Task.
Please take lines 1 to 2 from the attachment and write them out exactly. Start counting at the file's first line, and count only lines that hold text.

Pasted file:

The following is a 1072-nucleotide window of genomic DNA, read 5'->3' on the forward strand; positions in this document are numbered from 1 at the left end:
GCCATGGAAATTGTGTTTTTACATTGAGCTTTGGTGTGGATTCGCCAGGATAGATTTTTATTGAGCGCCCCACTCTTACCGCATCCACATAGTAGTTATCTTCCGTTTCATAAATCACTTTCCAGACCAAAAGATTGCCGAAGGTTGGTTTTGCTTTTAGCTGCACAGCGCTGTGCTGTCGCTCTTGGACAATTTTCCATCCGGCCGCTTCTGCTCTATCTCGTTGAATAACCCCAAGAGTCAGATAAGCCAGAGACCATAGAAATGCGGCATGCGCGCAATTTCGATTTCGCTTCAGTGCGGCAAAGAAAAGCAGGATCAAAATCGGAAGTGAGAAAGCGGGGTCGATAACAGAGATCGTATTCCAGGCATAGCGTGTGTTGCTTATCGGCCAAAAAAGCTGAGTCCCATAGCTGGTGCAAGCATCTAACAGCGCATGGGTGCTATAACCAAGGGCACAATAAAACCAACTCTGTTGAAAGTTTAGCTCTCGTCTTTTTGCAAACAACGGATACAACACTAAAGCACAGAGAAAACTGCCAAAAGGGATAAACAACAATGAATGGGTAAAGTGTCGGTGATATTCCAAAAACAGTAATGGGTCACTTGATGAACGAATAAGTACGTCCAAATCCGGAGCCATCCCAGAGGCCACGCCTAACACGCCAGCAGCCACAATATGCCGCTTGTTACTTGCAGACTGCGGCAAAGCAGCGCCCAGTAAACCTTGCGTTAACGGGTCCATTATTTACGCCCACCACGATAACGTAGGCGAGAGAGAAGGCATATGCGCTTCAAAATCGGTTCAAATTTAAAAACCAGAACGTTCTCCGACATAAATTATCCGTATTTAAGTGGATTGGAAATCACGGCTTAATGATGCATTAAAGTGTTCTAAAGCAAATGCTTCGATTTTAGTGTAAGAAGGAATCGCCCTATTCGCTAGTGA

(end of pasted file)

The following is a 1072-nucleotide window of genomic DNA, read 5'->3' on the forward strand; positions in this document are numbered from 1 at the left end:
GCCATGGAAATTGTGTTTTTACATTGAGCTTTGGTGTGGATTCGCCAGGATAGATTTTTATTGAGCGCCCCACTCTTACCGCATCCACATAGTAGTTATCTTCCGTTTCATAAATCACTTTCCAGACCAAAAGATTGCCGAAGGTTGGTTTTGCTTTTAGCTGCACAGCGCTGTGCTGTCGCTCTTGGACAATTTTCCATCCGGCCGCTTCTGCTCTATCTCGTTGAATAACCCCAAGAGTCAGATAAGCCAGAGACCATAGAAATGCGGCATGCGCGCAATTTCGATTTCGCTTCAGTGCGGCAAAGAAAAGCAGGATCAAAATCGGAAGTGAGAAAGCGGGGTCGATAACAGAGATCGTATTCCAGGCATAGCGTGTGTTGCTTATCGGCCAAAAAAGCTGAGTCCCATAGCTGGTGCAAGCATCTAACAGCGCATGGGTGCTATAACCAAGGGCACAATAAAACCAACTCTGTTGAAAGTTTAGCTCTCGTCTTTTTGCAAACAACGGATACAACACTAAAGCACAGAGAAAACTGCCAAAAGGGATAAACAACAATGAATGGGTAAAGTGTCGGTGATATTCCAAAAACAGTAATGGGTCACTTGATGAACGAATAAGTACGTCCAAATCCGGAGCCATCCCAGAGGCCACGCCTAACACGCCAGCAGCCACAATATGCCGCTTGTTACTTGCAGACTGCGGCAAAGCAGCGCCCAGTAAACCTTGCGTTAACGGGTCCATTATTTACGCCCACCACGATAACGTAGGCGAGAGAGAAGGCATATGCGCTTCAAAATCGGTTCAAATTTAAAAACCAGAACGTTCTCCGACATAAATTATCCGTATTTAAGTGGATTGGAAATCACGGCTTAATGATGCATTAAAGTGTTCTAAAGCAAATGCTTCGATTTTAGTGTAAGAAGGAATCGCCCTATTCGCTAGTGA